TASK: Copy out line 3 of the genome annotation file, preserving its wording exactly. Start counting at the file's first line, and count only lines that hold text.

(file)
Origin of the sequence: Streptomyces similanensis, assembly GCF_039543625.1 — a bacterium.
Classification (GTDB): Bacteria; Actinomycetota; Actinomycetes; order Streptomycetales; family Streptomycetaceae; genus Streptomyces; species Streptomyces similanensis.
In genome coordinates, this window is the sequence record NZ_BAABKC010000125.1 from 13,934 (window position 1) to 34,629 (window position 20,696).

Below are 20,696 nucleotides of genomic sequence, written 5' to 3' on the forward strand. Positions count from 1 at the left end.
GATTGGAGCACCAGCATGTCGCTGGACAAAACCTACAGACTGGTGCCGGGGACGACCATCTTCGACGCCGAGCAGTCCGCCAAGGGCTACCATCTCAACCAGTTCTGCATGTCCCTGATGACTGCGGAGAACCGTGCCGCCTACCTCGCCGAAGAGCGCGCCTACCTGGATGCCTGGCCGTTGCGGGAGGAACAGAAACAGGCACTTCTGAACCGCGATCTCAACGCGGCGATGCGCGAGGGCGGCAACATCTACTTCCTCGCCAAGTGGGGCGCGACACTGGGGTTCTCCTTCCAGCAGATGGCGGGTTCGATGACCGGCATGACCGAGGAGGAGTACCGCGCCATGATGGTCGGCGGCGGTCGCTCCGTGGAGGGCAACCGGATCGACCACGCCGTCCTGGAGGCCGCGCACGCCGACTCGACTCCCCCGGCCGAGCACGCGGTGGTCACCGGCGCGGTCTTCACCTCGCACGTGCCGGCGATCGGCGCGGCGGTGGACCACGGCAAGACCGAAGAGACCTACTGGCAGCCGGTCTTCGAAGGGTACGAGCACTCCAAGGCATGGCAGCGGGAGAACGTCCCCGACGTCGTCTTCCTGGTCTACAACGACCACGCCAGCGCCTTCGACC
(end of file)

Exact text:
In genome coordinates, this window is the sequence record NZ_BAABKC010000125.1 from 13,934 (window position 1) to 34,629 (window position 20,696).